National Museum of the American People

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A proposed design of the National Museum of the American People at the Banneker Overlook site in Washington, D.C. at the south end of L'Enfant Promenade Design concept by MTFA Architecture.

The National Museum of the American People is a proposed museum to be built in Washington, D.C. On July 7, 2011, Rep. Jim Moran (Democrat-Virginia), with the support of Rep. John Duncan (Republican-Tennessee) and others, introduced into the United States House of Representatives a concurrent resolution calling for a presidential commission to study the creation of this museum.[1]

Overview[edit]

Proposed by the Coalition for the National Museum of the American People, composed in 2012 of more than 150 ethnic, national and genealogical private non-profit organizations,[2] the museum "will tell the story of every American ethnic and cultural group coming to this land and nation from every corner of the world, from the first people through today."[3] The organization announced this project at a press event in February, 2011 and began gathering support in Congress.[4][5] In 2011 and 2013, Rep. Jim Moran and other cosponsors introduced into the United States Congress legislation that would support a bipartisan study on the creation of such a museum without using any federal taxpayer funds.[4][6][7]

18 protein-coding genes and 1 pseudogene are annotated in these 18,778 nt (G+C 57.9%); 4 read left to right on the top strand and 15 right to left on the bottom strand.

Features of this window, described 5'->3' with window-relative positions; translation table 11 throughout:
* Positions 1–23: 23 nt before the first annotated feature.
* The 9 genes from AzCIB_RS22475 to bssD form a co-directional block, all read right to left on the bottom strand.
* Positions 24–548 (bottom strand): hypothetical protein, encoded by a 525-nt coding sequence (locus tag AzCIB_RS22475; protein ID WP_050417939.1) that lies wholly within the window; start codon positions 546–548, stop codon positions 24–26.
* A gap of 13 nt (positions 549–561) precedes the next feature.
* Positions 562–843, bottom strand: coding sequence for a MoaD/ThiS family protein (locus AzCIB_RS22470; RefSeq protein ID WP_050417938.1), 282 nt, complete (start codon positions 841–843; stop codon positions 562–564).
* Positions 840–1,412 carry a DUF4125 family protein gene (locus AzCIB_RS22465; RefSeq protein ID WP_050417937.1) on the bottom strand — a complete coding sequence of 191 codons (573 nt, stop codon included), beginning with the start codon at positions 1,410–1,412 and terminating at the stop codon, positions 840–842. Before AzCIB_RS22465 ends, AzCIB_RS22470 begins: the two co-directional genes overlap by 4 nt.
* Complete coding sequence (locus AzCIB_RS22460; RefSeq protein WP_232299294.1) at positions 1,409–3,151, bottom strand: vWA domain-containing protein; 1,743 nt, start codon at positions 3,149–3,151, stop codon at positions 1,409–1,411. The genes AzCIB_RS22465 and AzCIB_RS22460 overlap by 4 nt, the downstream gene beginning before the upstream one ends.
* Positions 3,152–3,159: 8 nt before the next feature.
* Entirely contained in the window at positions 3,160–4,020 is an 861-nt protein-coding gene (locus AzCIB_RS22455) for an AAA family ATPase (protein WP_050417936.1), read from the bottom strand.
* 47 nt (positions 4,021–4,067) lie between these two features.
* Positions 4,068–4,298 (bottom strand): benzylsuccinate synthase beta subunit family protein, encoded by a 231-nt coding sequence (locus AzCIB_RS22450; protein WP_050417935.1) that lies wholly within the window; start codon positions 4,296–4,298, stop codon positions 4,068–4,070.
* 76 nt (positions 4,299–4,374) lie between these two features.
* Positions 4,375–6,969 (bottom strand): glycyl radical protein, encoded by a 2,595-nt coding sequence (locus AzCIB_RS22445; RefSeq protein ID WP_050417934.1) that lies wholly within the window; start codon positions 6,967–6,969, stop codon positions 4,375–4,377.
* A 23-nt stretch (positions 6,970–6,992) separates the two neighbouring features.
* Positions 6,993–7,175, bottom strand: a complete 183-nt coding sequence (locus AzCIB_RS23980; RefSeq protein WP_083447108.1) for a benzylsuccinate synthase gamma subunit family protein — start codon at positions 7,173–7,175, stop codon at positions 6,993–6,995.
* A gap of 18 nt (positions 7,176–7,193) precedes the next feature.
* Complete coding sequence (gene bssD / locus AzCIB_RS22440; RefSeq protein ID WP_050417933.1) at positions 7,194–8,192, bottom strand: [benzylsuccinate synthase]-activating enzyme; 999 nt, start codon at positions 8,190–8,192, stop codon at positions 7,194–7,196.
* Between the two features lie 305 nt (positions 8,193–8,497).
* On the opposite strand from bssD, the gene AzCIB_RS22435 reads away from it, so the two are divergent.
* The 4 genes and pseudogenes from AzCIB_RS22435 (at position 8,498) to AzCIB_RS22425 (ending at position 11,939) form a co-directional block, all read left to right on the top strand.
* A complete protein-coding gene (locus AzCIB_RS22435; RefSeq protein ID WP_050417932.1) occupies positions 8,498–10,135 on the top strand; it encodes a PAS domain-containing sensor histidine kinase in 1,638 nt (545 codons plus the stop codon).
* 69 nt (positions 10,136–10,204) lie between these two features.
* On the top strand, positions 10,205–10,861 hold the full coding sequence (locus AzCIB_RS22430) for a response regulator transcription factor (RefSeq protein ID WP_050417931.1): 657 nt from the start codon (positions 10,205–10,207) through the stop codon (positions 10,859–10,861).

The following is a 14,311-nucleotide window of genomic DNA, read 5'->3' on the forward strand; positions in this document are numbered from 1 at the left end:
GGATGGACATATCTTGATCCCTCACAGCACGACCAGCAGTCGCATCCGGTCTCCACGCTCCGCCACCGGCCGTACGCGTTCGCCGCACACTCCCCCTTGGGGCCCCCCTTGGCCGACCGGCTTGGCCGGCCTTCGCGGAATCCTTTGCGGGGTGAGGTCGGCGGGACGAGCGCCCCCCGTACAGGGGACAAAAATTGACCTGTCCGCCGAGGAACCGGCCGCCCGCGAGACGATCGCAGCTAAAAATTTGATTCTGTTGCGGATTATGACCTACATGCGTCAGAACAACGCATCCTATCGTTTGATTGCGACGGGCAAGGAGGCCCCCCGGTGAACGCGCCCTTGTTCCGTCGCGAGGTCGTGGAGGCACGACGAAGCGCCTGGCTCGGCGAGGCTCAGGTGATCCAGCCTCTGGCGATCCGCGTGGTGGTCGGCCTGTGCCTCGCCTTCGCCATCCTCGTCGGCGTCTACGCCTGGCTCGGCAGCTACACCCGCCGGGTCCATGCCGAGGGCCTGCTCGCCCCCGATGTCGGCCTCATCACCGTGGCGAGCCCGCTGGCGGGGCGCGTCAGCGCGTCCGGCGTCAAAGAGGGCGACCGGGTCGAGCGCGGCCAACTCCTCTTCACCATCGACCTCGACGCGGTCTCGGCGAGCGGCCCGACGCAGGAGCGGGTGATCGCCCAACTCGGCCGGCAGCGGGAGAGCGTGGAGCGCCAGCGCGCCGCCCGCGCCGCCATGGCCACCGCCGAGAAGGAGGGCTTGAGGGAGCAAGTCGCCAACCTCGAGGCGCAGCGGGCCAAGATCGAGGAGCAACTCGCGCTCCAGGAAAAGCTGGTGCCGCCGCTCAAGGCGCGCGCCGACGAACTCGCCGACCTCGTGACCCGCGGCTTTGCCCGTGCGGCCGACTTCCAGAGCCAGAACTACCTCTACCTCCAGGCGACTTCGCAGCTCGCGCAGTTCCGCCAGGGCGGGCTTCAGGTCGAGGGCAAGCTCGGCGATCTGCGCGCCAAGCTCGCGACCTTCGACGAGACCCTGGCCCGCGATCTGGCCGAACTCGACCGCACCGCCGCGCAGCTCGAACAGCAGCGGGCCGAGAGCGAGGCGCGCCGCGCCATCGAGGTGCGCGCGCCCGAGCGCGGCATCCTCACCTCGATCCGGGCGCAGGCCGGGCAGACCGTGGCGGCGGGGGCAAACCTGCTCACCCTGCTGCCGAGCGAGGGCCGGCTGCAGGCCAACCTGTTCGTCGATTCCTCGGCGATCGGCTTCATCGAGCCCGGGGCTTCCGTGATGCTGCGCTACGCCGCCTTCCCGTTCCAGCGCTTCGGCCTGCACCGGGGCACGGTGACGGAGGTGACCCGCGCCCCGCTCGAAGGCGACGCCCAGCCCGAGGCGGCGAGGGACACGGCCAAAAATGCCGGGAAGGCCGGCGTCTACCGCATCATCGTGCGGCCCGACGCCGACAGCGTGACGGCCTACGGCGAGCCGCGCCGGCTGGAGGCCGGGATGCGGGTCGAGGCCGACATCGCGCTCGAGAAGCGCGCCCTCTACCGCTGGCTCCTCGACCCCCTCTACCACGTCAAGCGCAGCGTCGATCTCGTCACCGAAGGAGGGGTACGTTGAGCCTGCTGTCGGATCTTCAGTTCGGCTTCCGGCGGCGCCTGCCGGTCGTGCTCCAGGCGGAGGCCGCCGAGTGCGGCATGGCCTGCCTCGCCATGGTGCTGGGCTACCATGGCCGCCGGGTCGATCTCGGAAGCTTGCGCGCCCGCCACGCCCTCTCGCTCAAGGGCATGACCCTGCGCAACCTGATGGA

History[edit]

The Coalition for the National Museum of the American People was created by Sam Eskenazi, former Director of Public Information for the United States Holocaust Memorial Museum. According to Eskenazi, the concept for the museum originated when he was passing the Jamie L. Whitten Building, the only office building on the National Mall. According to Eskenazi:

I asked myself, “If this were a museum, what kind of museum could it be?” The answer: a museum that would tell the stories of all of the peoples coming to this land. I came up with a name for the museum on the spot - the National Museum of the American People. It is a testament to the need for the museum that many people, when told about the proposal, were surprised that such a museum doesn't already exist.[8]

On September 11, 2008, Congressman Maurice Hinchey introduced a bill, H.R. 6883, into the 110th United States Congress to "establish a commission to study the establishment of the National Museum of the American People, ....".[9] However, the bill did not leave the United States House Committee on Natural Resources.[10] Eskenazi then created a coalition of private not-for-profit ethnic and nationality groups to support the creation of the museum in 2009 and 2010. In February, 2011 these organizations announced a formal launch of the project at a press event in Washington, D.C.[11] Shortly thereafter the Washington City Paper named it the "Best Museum That Doesn't Exist Yet" in the newspaper's "Best Of D.C. 2011" issue.[12]